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By Vhahangwele Nemakonde

Digital Deputy News Editor

WATCH: When politicians go to church: Ramaphosa sings, while Ramokgopa and Saul dance

It is election season, and one thing social gatherings are not missing are politicians.

Election season is in full swing, and our politicians are coming out of their cocoons to greet the people they last saw during the 2019 national and provincial election campaign.

From kissing grannies to playing with children Madiba-style, mudslinging and attending church services, politicians have shown us enough to wish for 29 May to come so politicians can go back to their lives of ignoring the plights of those who vote them into power.

This year’s elections are primed to be the toughest for all parties, but none is willing to go down without a fight.

Politicians make waves

Video of politicians attending church services have been circulating on social media, as political leaders take their campaigns to church in an attempt to get the congregants to vote for them.

President Cyril Ramaphosa has been joining the Muslim community in their celebration of Eid Mubarak for years now. This time, he took Gauteng premier Panyaza Lesufi and ANC head of elections Mdumiseni Ntuli with him.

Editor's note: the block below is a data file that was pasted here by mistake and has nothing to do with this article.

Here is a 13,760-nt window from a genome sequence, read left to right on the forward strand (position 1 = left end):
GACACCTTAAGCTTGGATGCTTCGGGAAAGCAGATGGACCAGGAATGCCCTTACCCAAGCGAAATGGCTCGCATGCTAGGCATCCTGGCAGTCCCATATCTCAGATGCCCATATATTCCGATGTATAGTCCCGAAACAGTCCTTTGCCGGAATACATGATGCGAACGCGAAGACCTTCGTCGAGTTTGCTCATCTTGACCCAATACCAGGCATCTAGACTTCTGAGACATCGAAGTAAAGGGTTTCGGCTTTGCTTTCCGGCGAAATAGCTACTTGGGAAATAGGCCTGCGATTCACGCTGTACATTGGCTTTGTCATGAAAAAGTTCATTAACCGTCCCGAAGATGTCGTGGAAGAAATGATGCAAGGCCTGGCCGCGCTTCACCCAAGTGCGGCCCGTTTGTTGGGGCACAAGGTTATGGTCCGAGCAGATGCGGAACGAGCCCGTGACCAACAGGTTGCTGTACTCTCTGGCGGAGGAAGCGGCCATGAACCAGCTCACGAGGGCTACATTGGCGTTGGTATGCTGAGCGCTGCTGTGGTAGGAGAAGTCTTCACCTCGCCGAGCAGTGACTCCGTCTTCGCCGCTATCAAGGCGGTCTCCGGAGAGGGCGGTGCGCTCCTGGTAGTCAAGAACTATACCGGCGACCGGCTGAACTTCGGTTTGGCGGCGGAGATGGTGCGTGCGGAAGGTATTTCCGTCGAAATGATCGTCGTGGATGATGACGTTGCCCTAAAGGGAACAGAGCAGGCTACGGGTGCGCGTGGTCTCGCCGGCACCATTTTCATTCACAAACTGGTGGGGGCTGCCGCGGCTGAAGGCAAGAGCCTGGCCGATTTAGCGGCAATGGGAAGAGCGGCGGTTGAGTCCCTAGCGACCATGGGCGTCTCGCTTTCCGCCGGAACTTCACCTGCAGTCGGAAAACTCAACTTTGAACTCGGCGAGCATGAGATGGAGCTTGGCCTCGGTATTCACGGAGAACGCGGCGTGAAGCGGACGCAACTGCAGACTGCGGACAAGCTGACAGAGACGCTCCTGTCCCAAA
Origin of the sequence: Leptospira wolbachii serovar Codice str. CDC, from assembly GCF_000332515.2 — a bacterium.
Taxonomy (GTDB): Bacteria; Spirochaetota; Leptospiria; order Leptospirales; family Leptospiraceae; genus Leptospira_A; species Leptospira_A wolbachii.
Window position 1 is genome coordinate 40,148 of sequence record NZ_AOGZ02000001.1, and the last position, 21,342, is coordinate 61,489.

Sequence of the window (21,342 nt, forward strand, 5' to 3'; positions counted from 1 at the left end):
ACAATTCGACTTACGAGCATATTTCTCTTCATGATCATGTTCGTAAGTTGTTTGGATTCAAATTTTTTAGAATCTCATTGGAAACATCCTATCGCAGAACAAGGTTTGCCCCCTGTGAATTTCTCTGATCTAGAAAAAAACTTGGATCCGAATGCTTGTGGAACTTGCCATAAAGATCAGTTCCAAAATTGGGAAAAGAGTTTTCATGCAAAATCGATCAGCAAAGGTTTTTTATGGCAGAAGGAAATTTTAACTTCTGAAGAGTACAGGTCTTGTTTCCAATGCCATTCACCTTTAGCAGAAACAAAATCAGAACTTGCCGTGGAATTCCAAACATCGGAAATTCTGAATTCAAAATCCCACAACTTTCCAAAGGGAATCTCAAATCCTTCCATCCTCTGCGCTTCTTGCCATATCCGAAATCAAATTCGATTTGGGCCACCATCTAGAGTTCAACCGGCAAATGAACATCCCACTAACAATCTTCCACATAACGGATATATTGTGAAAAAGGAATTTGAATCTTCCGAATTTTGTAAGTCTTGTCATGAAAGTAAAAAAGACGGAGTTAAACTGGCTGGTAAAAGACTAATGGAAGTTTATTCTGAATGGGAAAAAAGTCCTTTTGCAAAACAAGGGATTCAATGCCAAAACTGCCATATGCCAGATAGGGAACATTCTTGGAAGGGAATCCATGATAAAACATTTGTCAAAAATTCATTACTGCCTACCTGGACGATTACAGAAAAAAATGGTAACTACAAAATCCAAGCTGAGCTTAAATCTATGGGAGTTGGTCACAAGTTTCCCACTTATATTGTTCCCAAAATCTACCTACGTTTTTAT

The trio joined the Muslim prayers in Laudium last week and this is how it went.

Last month, the president even joined the worship team of the Eagle Christian Church in Mangaung, in song.

ANC Northern Cape chairperson Zamani Saul also attended a church service with his fellow cadres and joined in the dancing as they displayed the ANC kanga.

The chairperson’s dancing was rather questionable.

Perhaps Saul should take some lessons from Electricity Minister Kgosientsho Ramokgopa:

Mashatile’s Twelve Apostles’ visit

In December last year, Deputy President Paul Mashatile visited the Twelve Apostles’ Church in Christ, where the church’s chief apostle, Caesar Nongqunga, had stinging words for the party.

He told Mashatile that while the church had no right to call ANC corrupt, it could not reject Ramaphosa’s comment on corruption.

He said in part: “God requires that all his people on earth, others are witches, others thieves – the ones that you are. It is your own principal who called you thieves, it is not me.

“We are talking about the things your own president said and said you steal from the public purse.

“You can’t query me on this one because you will be unfair. You should have queried him that day he said it.

“We were shocked and asked ourselves what type of a leader is this? How can you call out your own people in this manner?”